Trump supporters and anti-Trump protesters collide at a rally in New York City on Oct. 24, 2020.
Trump supporters and anti-Trump protesters collide at a rally in New York City on Oct. 24, 2020.

Here’s one thing Democrats and Republicans can agree on: They’re stressed out. Big time. And the 2020 U.S. presidential election is to blame.

“If the news goes on, that to me, just listening to it, that is grating, and it causes anxiety for me so that I get wound up and can't fall asleep,” says Betty Mattimore, a Virginia financial services professional who supports President Donald Trump.

“Very high levels of anxiety, not sleeping well...I'm extremely stressed out,” says Julie, an attorney from Maryland who supports former Vice President Joe Biden. “I'm so stressed out that I can't even really talk about it or think about it or read about it.”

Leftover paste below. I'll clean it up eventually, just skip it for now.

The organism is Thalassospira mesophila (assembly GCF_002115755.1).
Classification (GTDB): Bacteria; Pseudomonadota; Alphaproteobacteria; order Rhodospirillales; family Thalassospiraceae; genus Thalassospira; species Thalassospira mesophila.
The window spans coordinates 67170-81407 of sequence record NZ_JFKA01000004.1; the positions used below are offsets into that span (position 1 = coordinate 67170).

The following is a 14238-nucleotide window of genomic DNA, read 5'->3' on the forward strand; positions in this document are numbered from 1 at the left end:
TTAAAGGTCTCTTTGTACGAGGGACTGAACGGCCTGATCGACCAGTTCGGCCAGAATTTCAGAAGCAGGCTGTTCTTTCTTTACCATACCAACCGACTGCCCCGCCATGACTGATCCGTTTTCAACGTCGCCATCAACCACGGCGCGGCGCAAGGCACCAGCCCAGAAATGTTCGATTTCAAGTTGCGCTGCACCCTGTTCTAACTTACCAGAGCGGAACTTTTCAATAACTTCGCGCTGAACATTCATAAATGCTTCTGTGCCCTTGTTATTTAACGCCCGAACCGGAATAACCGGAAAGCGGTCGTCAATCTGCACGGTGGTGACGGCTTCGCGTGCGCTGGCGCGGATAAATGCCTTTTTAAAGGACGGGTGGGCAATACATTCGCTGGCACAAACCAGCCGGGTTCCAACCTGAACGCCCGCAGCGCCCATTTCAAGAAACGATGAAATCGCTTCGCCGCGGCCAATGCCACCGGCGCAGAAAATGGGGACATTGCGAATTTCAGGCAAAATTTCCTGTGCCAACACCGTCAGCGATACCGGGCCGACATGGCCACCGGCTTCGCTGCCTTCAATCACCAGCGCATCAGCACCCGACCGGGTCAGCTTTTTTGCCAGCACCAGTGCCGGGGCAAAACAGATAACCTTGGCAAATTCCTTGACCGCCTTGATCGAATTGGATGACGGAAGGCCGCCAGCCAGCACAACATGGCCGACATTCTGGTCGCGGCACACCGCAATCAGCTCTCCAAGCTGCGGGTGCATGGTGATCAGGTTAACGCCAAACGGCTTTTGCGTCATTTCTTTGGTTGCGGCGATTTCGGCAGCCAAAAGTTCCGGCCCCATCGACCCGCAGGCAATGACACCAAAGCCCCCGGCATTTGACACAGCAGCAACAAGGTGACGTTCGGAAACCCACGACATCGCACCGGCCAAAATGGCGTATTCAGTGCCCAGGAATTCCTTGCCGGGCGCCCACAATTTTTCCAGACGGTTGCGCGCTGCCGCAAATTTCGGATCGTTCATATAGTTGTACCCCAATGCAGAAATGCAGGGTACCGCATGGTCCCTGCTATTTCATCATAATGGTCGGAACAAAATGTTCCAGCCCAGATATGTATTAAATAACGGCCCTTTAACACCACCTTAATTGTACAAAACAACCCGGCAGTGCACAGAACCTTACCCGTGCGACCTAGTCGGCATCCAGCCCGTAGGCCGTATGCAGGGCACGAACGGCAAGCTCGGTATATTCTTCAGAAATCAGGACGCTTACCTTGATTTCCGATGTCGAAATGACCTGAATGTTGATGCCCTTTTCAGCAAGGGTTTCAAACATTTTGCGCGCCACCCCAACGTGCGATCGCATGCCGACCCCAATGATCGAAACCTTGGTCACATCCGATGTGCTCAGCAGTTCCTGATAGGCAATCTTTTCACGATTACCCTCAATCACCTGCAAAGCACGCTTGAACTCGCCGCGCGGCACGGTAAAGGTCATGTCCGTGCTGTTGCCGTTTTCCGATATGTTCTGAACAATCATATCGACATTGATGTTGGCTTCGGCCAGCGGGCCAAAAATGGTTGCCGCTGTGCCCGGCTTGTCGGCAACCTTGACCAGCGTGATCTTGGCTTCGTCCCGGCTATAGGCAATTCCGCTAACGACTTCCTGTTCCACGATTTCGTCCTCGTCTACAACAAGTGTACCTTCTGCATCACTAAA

Julie asked VOA not to use her last name for privacy reasons.

A majority of U.S. adults can identify with Mattimore and Julie, according to a recent American Psychological Association report that finds 68% of U.S. adults view the presidential election as a significant source of stress in their life.

It’s a bipartisan concern, with 76% of Democrats, 67% of Republicans and 64% of independents feeling the strain.

Also, 77% of U.S. adults say they’re worried about the future of the nation.

“There are many compounded stressors that people are recording right now and they all will be influenced, one way or another, by the outcome of this election,” says Dr. Vaile Wright, a clinical psychologist and co-author of the report on election stress.